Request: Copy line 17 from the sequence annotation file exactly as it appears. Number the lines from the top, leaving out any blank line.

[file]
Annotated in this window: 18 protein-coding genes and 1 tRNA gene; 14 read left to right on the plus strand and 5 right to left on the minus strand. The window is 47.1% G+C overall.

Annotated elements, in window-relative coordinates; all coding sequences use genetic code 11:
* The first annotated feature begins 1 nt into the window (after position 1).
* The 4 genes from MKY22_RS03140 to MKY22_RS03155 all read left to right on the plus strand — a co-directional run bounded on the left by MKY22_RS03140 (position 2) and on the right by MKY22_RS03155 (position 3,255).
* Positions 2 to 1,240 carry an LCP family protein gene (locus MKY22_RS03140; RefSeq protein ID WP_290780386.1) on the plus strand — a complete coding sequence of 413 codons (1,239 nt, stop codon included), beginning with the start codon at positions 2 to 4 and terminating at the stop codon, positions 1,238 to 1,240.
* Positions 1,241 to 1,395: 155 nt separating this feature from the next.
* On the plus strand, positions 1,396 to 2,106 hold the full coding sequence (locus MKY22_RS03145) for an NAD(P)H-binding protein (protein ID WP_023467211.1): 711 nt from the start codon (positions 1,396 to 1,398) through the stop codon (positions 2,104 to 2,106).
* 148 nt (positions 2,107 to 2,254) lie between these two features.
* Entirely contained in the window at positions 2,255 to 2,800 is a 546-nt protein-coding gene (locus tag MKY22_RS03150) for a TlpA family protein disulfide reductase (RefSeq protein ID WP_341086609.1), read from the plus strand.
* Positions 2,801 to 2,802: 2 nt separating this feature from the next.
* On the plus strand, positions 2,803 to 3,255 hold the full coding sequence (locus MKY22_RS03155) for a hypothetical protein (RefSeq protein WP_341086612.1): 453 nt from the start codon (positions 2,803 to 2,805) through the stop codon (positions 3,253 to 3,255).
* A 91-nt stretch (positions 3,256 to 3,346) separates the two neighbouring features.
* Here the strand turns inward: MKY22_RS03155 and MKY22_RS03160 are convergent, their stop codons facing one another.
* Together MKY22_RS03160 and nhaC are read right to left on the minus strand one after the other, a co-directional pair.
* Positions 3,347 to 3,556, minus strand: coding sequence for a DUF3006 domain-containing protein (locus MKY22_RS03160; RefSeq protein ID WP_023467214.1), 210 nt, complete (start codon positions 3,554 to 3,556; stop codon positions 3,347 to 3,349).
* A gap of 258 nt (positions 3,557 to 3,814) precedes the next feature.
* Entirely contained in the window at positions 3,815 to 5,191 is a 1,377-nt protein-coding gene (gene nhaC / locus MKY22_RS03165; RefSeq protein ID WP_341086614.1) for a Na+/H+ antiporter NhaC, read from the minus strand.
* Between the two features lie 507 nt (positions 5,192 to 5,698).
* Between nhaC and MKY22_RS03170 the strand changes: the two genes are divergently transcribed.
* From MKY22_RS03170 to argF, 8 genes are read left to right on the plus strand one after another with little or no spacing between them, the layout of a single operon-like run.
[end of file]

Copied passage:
* Entirely contained in the window at positions 3,815 to 5,191 is a 1,377-nt protein-coding gene (gene nhaC / locus MKY22_RS03165; RefSeq protein ID WP_341086614.1) for a Na+/H+ antiporter NhaC, read from the minus strand.